Guess what? You can hire professional actors without breaking the rules.
It’s not that hard to put the paperwork through, especially under the indie contracts, extra especially under the short/ultra-low contracts (which tend to be the productions that don’t file SAG).
Don't be scared.
You truly should go signatory if you are a professional filmmaker because professional performers do make an important difference in a film and filing the paperwork will also require you to get your paperwork straightened out across the board. I recommend that anyone producing independently visit with SAG Indie at some point. For all film students in Los Angeles, it is a must. And if you’re shooting your “serious” thesis, I recommend using the SAG Indie short agreement over your school’s student film agreement: That way you can submit to film festivals instead of only to student film festivals. (Under the short contract there are less restrictions and payment for SAG actors is deferred.) If your thesis isn’t shooting for the festival level (in short form) then I don’t know what you’re doing as a filmmaker, anyway. Or you should be more realistic about how “serious” the project actually is and scale the budget back. (Most students waste a bundle of cash on a "serious" thesis that doesn’t help them business-wise whatsoever. Two years later they find themselves wishing they had that 10k back to make a better/more focused/more useful/artful short.) Otherwise, it only makes sense to view your thesis as an independent film in place of viewing it as a student film.
So to all independent filmmakers, time at SAG Indie will be time well spent. I’m glad that I went. To the rooks, just remember when asking your questions that your SAG reps can neither tell you how to run your business nor give you legal advice. The other producers there will appreciate this (seriously).
In semi-related news, the TSL prints were waiting for me in a huge package when I returned home. I opened them immediately and they are so, so awesome.
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This evening I spent some time with Film Independent.
I was there to check out their casting rooms and the like. There are many useful things that come with their membership program (production rentals, group consultations, resource library…). Worth checking into if you are an independent filmmaker with a project in production.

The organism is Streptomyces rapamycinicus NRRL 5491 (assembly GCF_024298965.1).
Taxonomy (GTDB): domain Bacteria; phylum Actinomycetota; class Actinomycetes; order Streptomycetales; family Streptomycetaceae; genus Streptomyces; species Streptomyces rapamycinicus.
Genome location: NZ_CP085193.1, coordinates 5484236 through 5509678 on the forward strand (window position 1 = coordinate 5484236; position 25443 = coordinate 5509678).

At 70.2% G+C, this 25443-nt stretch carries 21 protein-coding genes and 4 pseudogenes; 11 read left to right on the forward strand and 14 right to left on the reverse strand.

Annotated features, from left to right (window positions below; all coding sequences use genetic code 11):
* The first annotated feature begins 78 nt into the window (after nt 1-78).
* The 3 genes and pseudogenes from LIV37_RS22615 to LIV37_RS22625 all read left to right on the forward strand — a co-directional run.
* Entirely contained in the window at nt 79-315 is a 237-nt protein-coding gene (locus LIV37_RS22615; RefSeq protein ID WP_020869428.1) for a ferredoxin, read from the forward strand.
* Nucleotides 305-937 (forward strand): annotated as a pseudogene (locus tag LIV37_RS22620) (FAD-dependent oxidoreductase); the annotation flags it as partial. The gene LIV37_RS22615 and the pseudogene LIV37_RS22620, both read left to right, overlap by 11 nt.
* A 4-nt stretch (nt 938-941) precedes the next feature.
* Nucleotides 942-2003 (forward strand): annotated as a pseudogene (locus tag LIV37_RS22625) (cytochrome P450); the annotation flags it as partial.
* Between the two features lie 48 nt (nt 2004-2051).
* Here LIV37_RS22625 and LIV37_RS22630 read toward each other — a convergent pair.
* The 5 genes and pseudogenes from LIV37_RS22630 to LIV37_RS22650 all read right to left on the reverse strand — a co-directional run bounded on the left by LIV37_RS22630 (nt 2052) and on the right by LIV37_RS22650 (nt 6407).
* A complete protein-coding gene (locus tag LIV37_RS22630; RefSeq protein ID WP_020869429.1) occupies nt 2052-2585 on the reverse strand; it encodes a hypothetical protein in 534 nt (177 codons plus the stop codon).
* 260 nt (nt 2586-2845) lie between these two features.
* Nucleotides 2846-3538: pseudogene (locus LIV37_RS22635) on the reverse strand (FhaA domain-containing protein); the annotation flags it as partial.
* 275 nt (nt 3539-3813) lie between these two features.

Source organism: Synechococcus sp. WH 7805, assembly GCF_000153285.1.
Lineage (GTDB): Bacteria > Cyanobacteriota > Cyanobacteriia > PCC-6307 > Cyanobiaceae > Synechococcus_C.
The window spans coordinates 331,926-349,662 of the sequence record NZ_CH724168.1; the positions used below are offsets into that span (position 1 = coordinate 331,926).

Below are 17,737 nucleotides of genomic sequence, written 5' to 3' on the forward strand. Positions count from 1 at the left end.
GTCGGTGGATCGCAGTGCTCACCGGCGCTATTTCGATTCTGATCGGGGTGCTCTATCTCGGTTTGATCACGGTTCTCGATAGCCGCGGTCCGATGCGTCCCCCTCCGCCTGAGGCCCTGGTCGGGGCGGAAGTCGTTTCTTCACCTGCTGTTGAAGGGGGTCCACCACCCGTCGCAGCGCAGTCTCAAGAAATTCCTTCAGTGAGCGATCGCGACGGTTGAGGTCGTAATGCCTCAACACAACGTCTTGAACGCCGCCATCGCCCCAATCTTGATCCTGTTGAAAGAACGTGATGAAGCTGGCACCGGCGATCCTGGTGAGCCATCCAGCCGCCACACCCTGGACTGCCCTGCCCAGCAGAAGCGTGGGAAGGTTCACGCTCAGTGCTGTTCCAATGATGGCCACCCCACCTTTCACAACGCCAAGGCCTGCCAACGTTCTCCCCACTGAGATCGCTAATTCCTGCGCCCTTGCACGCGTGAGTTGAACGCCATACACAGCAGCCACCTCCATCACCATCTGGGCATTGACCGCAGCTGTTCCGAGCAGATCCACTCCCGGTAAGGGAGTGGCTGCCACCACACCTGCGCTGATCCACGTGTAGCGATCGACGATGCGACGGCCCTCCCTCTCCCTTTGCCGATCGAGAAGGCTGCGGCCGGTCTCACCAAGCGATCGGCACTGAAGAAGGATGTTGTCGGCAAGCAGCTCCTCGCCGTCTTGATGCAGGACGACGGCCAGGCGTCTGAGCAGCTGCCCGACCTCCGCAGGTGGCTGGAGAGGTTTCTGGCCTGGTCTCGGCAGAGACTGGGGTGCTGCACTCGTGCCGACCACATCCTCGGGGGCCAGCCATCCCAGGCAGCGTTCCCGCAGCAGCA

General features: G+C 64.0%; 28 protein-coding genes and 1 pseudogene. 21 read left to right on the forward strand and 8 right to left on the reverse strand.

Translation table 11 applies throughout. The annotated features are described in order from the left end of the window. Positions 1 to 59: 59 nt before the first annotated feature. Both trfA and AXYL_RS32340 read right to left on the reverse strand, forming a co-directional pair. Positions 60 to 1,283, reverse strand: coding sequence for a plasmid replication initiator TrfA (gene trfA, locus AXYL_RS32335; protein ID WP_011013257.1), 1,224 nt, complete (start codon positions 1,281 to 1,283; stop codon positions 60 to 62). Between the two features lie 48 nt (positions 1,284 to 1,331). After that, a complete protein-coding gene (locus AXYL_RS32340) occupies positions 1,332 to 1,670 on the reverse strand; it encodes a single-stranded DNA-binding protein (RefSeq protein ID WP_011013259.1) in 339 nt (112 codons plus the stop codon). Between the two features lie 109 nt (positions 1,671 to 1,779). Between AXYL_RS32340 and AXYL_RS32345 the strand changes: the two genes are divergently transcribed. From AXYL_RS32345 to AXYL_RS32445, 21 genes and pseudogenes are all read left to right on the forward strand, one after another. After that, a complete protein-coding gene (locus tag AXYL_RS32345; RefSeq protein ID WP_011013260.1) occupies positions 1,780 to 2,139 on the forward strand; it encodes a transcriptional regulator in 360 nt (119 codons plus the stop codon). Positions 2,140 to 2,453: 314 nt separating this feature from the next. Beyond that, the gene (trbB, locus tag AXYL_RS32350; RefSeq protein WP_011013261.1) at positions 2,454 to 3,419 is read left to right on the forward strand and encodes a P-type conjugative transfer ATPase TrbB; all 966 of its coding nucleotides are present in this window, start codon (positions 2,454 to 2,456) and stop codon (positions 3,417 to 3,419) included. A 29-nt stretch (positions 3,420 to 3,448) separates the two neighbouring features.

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There is a garden that haunts me. Unfortunately, its owners have interesting blanket policies about all forms of professional photography. Not that I think the policies are ridiculous: Just because there exists the possibility of exceptions to a rule doesn’t make the rule bad. We all know, however, that blanket policies don’t work in life. Otherwise we would not have a court system.
I had talked to the PR person of the organization that owns the garden and, being dissatisfied with the policy in terms of how it didn’t fit their philosophies, decided that I would drop by their HQ to see what understanding I might gain. I didn’t have a plan or a date or anything since their main grounds are open to the public during the week. It rained today, blustery stuff, then cleared up and there was weather and everything and enough wind to fill me up for a few hours. The day was such in rarity that I knew it was time to head over there.
I drove up a twisty little mountain until I reached the top.
This is the kind of organization they are:
- Nonprofit (their many gardens are open to the public for no charge)
So, yes, the blanket policy did surprise me a great deal.
As did that, despite the attempts of the kind, sympathetic receptionist there (a gentle woman who didn’t seem to understand the uncharacteristic policy or treatment by the bureaucracy anymore than I did), no one would speak with me in person. I didn’t realize ahead of time that the PR person I had previously spoken to worked on the grounds. When the receptionist called her from her little antique desk in the parlor of the once hotel now spiritual center, the PR person refused me, and said that I could call her at the office number where I had previously called her. And the other person the receptionist tried (Sister Someone) said to talk to the PR person. I wonder: Do many people, much less filmmakers, care to stop in at their HQ? Judging by the lack of any foot traffic I saw? I’d guess they have few visitors stopping in on business (I saw none come in who did not work there), and zero filmmakers.
Not that that means anything.